I've been writing or avoiding writing this blog for weeks. If you blog, you know what I mean about avoiding writing... it's in your head, on the tips of your fingers, but something prevents you from putting it down for others to read.
One of my closest friends and my boss, Julie Reid, resigned her leadership position in order to keep our ministry team in tact. I could easily have blogged about this... how our team is not in tact without her... it's her team... STOMP... but that's not the point of this blog. I understand and fully respect her decision, even if I don't like what it means. Really.
You know how when sociologists or linguists discover a new language and they find that there aren't words for certain things, because there's no frame of reference in a particular culture. This is how I feel. I have been so impacted by Julie I cannot find the words to express her impact on me personally and on my development as a leader. I have served nearly 9 years under her influence day in and day out, knowing that we were working toward the same goal. Thus no blog written yet.
Yesterday, though, was her last day. So the time has come. We of course, had lunch together as a team.
I finally began to collect my thoughts and find a few words during her final hours as my boss. She wanted to complete my annual review and a section of the review included the following question: What do I do as a manager that keeps you motivated in your job/ministry. I could have easily put in a n/a here since it was her last day. But, somehow this question helped me to find words for what I have been feeling and what I will miss desperately. Here is what I wrote:
encourages (gives courage) advocates for the vision and mission and me personally, is wise, thinks bigger, refocus/changes my narrow perspective
Julie and I are nearly opposites. She's delicate and gentle and quiet and thinks before she speaks and is a tender warrior. I'm a tomboy and an impulsive, aggressive engager. In many ways we could have had one of those relationships where i say black, you say white; I say up, you say down. But she, has stretched and grown me to see life and people from a totally different perspective and she's right (too). I say right (too), because a conversation with her was rarely a changing of my mind, but rather a broadening of my thinking, a reframing, a refocus. She made me better.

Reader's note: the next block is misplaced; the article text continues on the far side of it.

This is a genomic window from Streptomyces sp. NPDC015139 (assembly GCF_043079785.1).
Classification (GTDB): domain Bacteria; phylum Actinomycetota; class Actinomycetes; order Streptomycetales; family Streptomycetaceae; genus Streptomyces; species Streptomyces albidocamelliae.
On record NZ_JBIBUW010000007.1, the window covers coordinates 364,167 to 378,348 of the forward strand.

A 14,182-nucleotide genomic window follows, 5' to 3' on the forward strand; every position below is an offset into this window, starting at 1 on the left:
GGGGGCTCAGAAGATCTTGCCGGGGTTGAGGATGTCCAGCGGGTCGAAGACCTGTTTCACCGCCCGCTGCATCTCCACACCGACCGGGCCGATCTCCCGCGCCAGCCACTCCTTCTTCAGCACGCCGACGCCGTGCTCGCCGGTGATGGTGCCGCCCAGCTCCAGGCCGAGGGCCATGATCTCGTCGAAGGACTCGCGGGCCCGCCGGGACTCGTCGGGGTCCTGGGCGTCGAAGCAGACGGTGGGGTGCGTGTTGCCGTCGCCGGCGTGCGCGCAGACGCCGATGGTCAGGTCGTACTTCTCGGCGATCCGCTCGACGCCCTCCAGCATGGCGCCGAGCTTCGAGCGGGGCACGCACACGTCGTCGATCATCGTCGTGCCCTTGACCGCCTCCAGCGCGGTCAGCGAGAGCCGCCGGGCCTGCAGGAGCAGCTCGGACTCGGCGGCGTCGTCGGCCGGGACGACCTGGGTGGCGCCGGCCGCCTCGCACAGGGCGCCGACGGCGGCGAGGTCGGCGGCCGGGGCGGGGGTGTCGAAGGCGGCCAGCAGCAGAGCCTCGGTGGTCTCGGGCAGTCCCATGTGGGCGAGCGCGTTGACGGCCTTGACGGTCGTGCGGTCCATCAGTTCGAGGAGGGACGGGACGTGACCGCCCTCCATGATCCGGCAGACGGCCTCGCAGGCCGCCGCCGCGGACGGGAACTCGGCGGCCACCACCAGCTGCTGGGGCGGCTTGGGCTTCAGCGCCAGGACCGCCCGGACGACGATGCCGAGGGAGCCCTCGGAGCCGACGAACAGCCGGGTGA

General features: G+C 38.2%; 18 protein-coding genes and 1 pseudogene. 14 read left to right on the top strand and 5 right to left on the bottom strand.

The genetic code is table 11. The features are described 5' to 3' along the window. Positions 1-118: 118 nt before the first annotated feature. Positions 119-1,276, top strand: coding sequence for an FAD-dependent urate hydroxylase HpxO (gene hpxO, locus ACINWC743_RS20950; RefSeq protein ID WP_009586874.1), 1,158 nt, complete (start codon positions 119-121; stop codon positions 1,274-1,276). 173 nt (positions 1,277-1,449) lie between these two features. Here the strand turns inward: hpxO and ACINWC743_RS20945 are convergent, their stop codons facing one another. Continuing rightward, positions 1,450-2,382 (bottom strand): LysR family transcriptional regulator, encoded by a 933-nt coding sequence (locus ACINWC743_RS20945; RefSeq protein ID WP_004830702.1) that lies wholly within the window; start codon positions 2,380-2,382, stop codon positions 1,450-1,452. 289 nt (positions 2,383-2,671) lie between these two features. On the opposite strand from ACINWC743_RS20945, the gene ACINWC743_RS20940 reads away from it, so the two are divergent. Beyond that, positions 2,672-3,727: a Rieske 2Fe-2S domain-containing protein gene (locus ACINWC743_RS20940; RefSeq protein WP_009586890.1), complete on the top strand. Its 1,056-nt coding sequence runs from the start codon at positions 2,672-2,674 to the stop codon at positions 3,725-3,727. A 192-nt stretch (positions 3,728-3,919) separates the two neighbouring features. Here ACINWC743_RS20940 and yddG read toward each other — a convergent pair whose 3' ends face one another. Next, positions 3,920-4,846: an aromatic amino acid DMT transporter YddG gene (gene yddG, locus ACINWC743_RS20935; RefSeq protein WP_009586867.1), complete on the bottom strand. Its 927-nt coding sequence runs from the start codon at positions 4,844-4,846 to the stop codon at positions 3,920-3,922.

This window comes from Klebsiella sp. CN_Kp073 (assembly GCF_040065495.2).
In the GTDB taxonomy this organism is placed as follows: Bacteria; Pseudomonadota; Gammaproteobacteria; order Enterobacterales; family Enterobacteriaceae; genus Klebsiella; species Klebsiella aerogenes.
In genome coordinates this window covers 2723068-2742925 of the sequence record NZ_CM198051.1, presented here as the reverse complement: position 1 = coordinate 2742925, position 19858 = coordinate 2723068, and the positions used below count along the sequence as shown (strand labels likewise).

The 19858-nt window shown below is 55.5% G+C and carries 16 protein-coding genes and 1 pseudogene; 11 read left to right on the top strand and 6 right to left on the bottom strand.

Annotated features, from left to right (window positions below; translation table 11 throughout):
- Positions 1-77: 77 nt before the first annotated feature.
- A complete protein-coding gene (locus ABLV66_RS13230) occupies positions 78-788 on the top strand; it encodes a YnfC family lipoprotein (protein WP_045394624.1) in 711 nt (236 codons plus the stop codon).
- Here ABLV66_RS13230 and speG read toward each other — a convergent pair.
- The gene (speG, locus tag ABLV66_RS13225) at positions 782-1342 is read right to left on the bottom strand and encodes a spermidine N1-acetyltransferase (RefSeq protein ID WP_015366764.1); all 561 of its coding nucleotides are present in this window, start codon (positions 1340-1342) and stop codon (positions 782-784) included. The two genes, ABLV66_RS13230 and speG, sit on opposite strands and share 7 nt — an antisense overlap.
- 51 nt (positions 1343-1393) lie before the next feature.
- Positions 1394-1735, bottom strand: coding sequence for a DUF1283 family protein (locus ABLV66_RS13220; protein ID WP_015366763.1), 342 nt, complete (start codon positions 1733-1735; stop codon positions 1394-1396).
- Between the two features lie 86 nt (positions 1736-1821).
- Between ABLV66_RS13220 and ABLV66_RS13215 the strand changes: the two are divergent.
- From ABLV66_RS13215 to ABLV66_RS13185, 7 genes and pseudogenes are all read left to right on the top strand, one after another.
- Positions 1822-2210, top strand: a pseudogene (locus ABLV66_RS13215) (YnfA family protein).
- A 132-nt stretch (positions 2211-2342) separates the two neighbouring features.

A Julie'ism is that we should respond to people out of spirit of good will. This is true, of course, but in ministry, which is SO relational, it has been transformational for me. What if when someone shared a concern, dislike, criticism, general observation, I responded out of a place of good will rather than defending, explaining, criticizing in return. Sounds simple enough, but pay attention to your day, how do you respond? This thing alone, good will, could pretty much change the world.
One thing I'm afraid of is the knowledge that her leaving work will redefine our interaction. I am terrible at maintaining relationships which are not in my path. Horrible. People I adore, are ignored. By me. As I write this I am reminded that a year ago this week, Julie had a heart attack and then open heart surgery. This got our attention. It has changed her in ways that she is only now beginning to understand. It changed my relationship with her, as well. It helped me to cherish every moment and hard conversation, to listen more, to let tears flow and to relish every laugh with her this year. It was a year of holding nothing back together and I'm so grateful for it.